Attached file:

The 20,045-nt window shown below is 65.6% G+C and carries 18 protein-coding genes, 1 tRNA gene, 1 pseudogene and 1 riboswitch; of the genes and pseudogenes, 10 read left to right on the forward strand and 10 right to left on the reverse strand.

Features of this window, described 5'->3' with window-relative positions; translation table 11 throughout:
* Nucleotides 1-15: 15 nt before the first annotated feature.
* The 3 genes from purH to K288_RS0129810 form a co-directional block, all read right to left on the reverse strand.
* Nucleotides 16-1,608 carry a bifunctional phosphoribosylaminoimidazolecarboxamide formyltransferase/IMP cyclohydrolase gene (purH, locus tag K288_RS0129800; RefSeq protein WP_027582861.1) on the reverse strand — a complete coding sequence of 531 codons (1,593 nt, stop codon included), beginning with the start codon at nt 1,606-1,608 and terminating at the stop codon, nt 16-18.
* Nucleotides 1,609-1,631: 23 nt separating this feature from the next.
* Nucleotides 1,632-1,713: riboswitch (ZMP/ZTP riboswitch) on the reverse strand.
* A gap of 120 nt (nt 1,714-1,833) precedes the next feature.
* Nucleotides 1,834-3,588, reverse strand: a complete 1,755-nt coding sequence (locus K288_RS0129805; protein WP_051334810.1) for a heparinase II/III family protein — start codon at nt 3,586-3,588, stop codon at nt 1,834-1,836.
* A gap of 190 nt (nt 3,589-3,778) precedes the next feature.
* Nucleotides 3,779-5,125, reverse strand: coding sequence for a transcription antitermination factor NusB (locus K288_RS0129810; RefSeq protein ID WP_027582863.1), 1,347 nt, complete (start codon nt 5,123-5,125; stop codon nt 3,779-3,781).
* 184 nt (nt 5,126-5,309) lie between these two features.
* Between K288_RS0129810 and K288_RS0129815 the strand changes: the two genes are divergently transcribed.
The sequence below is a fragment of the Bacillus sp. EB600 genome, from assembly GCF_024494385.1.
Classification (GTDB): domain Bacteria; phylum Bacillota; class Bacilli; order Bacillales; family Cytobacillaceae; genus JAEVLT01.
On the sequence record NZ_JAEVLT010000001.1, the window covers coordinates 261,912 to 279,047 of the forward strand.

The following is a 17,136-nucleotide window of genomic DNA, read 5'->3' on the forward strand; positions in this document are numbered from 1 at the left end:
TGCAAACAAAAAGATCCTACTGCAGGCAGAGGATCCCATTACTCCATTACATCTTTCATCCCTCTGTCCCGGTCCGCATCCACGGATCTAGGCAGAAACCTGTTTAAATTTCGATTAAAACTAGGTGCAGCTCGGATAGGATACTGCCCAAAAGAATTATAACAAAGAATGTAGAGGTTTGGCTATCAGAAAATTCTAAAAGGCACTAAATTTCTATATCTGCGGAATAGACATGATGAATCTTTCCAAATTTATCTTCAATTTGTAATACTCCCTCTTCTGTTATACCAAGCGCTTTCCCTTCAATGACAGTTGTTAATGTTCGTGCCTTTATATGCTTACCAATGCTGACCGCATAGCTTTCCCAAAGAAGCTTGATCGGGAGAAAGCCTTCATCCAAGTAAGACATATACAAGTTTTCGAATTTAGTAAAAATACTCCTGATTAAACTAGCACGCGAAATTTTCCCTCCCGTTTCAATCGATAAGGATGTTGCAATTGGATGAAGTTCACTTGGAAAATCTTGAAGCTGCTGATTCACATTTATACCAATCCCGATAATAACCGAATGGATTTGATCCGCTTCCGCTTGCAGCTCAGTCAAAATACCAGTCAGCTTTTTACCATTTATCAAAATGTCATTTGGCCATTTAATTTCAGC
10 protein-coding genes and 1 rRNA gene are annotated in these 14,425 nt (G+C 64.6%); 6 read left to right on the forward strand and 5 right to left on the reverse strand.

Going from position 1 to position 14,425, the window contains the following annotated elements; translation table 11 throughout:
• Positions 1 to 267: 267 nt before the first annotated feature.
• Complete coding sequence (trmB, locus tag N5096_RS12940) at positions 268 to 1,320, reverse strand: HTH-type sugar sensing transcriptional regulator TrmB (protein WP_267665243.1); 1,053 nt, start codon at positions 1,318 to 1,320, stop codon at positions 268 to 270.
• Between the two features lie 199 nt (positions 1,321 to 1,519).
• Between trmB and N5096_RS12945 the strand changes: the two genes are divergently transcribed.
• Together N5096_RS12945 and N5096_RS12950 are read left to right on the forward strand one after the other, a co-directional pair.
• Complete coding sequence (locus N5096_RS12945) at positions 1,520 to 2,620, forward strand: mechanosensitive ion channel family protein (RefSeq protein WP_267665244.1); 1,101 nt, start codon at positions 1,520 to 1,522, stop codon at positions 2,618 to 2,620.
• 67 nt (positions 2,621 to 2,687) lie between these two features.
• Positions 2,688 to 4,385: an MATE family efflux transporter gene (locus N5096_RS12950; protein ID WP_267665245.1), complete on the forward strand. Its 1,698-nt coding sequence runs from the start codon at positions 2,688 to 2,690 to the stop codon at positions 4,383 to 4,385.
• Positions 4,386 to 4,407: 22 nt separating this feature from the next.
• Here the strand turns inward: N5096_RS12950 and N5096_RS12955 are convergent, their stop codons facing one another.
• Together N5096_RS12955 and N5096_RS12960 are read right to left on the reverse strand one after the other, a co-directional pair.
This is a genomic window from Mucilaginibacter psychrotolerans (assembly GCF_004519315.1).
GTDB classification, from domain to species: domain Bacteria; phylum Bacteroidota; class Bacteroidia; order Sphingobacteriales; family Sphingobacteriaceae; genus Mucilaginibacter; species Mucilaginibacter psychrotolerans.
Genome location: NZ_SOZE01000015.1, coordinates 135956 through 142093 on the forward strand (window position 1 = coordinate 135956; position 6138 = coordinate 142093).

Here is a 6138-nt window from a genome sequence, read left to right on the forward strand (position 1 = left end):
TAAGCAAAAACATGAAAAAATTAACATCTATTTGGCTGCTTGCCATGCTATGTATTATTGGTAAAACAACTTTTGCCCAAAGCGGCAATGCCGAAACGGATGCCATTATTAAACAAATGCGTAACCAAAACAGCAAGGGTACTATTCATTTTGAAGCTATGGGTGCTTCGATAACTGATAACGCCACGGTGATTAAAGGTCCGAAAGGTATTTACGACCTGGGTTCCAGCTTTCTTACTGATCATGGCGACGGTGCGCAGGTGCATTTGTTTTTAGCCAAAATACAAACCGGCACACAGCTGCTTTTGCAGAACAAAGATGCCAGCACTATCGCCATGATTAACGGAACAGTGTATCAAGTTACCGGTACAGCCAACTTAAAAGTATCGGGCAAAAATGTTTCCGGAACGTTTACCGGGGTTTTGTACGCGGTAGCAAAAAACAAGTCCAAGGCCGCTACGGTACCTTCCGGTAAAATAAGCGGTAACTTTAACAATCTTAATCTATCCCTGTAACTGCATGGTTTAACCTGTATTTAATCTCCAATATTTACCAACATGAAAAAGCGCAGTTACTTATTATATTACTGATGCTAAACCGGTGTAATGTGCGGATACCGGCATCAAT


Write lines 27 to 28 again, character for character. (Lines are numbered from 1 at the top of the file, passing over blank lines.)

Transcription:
• 67 nt (positions 2,621 to 2,687) lie between these two features.
• Positions 2,688 to 4,385: an MATE family efflux transporter gene (locus N5096_RS12950; protein ID WP_267665245.1), complete on the forward strand. Its 1,698-nt coding sequence runs from the start codon at positions 2,688 to 2,690 to the stop codon at positions 4,383 to 4,385.